Tension headaches are episodes of constant aching, tightness, pressure, and pain around the forehead, temples, or back of the head and neck. Symptoms usually occur on both sides of the head rather than just one side.
Tension headaches usually do not stop a person from doing his or her regular activities. These headaches usually do not cause nausea, vomiting, or sensitivity to both light and noise.
The cause of tension headaches is not clear. Experts believe there may be more than one factor that causes tension headaches. In the past, doctors believed that tension or spasms in the muscles of the neck, face, jaw, head, or scalp played a role. Now they think a change in brain chemicals may also help cause tension headaches.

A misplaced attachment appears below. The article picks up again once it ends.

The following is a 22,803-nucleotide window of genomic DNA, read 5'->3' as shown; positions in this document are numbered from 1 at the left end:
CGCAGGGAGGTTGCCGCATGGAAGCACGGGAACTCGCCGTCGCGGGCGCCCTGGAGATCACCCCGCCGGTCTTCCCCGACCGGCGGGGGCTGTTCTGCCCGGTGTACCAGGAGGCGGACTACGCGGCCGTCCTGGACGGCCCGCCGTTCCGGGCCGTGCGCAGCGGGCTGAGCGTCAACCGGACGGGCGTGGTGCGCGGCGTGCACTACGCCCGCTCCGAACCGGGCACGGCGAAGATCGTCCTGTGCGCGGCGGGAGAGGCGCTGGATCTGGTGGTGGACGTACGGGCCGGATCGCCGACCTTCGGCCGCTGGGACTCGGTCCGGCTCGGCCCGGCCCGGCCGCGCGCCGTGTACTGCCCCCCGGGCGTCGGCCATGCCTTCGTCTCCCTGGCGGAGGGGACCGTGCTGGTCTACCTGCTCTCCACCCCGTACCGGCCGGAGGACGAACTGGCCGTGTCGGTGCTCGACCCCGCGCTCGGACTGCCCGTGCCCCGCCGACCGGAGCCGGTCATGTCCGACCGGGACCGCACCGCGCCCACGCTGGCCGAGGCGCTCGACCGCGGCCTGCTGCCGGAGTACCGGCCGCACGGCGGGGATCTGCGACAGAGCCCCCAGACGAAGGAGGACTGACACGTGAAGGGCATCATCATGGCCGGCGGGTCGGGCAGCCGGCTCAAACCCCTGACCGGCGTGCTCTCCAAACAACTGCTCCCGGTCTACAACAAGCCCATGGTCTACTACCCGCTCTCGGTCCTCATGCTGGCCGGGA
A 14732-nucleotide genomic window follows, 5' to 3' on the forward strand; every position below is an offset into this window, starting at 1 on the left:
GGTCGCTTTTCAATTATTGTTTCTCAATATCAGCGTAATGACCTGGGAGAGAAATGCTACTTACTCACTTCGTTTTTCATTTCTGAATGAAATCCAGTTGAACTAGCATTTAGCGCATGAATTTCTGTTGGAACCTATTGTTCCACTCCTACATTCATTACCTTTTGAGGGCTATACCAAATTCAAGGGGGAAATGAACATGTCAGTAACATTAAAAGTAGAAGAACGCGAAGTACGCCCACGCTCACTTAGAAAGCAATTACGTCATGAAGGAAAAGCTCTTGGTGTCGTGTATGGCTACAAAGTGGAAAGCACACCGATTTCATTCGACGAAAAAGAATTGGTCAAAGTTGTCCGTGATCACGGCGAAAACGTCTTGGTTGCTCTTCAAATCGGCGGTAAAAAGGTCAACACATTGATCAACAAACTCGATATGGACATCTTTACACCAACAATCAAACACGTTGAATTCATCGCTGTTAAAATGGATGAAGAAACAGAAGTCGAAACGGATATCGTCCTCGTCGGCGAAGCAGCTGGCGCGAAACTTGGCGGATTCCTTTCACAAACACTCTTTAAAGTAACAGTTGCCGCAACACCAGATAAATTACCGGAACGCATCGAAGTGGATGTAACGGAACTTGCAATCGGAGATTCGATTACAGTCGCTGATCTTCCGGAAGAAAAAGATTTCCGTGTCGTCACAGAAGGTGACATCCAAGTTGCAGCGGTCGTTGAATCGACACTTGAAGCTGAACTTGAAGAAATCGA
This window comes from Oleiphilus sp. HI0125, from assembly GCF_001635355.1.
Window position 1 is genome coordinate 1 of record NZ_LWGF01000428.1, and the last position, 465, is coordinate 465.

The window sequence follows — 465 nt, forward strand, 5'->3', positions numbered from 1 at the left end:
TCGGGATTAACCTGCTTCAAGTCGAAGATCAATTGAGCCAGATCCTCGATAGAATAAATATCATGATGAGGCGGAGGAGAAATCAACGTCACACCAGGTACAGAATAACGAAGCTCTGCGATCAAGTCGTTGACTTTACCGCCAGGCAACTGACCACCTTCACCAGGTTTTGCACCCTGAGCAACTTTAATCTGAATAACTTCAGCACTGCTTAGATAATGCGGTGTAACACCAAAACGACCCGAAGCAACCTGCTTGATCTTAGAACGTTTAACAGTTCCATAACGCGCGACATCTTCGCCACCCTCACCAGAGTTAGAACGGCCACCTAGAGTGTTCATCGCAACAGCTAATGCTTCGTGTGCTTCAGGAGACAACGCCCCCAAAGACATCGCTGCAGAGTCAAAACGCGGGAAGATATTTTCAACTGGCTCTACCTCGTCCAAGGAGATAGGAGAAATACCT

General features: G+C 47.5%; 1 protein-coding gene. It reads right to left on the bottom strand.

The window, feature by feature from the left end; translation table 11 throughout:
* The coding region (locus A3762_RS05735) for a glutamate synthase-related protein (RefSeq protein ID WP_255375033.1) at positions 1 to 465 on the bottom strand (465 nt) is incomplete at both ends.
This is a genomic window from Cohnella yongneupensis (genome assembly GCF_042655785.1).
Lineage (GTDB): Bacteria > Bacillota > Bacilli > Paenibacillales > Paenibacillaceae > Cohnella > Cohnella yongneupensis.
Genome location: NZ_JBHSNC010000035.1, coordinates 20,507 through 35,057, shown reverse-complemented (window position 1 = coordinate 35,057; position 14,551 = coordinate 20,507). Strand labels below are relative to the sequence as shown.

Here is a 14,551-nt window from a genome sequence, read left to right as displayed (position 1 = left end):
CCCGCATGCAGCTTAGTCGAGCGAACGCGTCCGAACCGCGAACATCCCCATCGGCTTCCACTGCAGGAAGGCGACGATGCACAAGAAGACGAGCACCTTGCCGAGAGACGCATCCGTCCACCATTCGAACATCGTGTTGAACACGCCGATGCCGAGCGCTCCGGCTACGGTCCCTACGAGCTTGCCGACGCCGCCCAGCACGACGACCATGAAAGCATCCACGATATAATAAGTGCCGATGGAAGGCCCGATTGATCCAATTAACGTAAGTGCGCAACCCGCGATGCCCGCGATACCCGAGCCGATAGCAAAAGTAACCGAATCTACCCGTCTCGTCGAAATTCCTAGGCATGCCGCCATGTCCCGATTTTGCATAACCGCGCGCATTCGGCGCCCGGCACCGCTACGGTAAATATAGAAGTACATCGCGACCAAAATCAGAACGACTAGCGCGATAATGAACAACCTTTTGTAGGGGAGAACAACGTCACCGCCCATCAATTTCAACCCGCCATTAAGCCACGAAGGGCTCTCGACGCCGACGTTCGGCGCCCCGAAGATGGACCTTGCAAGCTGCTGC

Treatment for tension headaches usually includes aspirin, ibuprofen, or other nonprescription pain relievers. Aspirin should not be given to anyone age 20 years or younger because it has been linked to Reye syndrome, a rare but serious disease that most often affects children. Prescription medicines, such as antidepressants, may be needed to help prevent tension headaches. Additional therapies, including stress management or biofeedback, may reduce or prevent tension headaches.
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